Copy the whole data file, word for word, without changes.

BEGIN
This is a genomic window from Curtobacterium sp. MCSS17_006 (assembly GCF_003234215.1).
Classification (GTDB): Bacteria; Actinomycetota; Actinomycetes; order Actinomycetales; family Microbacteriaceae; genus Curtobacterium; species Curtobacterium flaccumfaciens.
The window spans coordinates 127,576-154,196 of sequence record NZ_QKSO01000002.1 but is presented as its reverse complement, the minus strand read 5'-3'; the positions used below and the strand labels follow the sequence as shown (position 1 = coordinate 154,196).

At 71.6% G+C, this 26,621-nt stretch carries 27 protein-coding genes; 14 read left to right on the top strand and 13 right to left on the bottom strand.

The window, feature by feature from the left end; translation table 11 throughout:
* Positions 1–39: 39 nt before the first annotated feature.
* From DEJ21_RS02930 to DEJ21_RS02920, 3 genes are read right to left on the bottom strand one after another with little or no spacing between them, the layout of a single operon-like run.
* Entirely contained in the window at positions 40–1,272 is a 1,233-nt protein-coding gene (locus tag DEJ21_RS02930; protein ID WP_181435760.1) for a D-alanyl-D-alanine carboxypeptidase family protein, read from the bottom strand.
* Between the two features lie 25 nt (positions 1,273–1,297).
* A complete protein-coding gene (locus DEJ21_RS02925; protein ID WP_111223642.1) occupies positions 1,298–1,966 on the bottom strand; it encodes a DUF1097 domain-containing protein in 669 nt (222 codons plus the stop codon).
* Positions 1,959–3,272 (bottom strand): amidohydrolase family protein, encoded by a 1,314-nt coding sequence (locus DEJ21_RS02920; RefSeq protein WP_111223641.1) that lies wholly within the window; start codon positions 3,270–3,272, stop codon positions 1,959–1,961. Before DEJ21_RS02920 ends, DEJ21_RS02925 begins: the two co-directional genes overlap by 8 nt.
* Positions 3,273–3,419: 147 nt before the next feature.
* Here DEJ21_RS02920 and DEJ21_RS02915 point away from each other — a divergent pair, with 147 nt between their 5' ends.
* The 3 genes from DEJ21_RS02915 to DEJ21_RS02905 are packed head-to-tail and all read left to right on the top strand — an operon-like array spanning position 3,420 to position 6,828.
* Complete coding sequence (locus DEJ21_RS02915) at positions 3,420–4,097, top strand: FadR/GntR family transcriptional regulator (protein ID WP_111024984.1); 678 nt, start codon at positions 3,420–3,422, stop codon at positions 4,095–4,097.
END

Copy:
This is a genomic window from Curtobacterium sp. MCSS17_006 (assembly GCF_003234215.1).
Classification (GTDB): Bacteria; Actinomycetota; Actinomycetes; order Actinomycetales; family Microbacteriaceae; genus Curtobacterium; species Curtobacterium flaccumfaciens.
The window spans coordinates 127,576-154,196 of sequence record NZ_QKSO01000002.1 but is presented as its reverse complement, the minus strand read 5'-3'; the positions used below and the strand labels follow the sequence as shown (position 1 = coordinate 154,196).

At 71.6% G+C, this 26,621-nt stretch carries 27 protein-coding genes; 14 read left to right on the top strand and 13 right to left on the bottom strand.

The window, feature by feature from the left end; translation table 11 throughout:
* Positions 1–39: 39 nt before the first annotated feature.
* From DEJ21_RS02930 to DEJ21_RS02920, 3 genes are read right to left on the bottom strand one after another with little or no spacing between them, the layout of a single operon-like run.
* Entirely contained in the window at positions 40–1,272 is a 1,233-nt protein-coding gene (locus tag DEJ21_RS02930; protein ID WP_181435760.1) for a D-alanyl-D-alanine carboxypeptidase family protein, read from the bottom strand.
* Between the two features lie 25 nt (positions 1,273–1,297).
* A complete protein-coding gene (locus DEJ21_RS02925; protein ID WP_111223642.1) occupies positions 1,298–1,966 on the bottom strand; it encodes a DUF1097 domain-containing protein in 669 nt (222 codons plus the stop codon).
* Positions 1,959–3,272 (bottom strand): amidohydrolase family protein, encoded by a 1,314-nt coding sequence (locus DEJ21_RS02920; RefSeq protein WP_111223641.1) that lies wholly within the window; start codon positions 3,270–3,272, stop codon positions 1,959–1,961. Before DEJ21_RS02920 ends, DEJ21_RS02925 begins: the two co-directional genes overlap by 8 nt.
* Positions 3,273–3,419: 147 nt before the next feature.
* Here DEJ21_RS02920 and DEJ21_RS02915 point away from each other — a divergent pair, with 147 nt between their 5' ends.
* The 3 genes from DEJ21_RS02915 to DEJ21_RS02905 are packed head-to-tail and all read left to right on the top strand — an operon-like array spanning position 3,420 to position 6,828.
* Complete coding sequence (locus DEJ21_RS02915) at positions 3,420–4,097, top strand: FadR/GntR family transcriptional regulator (protein ID WP_111024984.1); 678 nt, start codon at positions 3,420–3,422, stop codon at positions 4,095–4,097.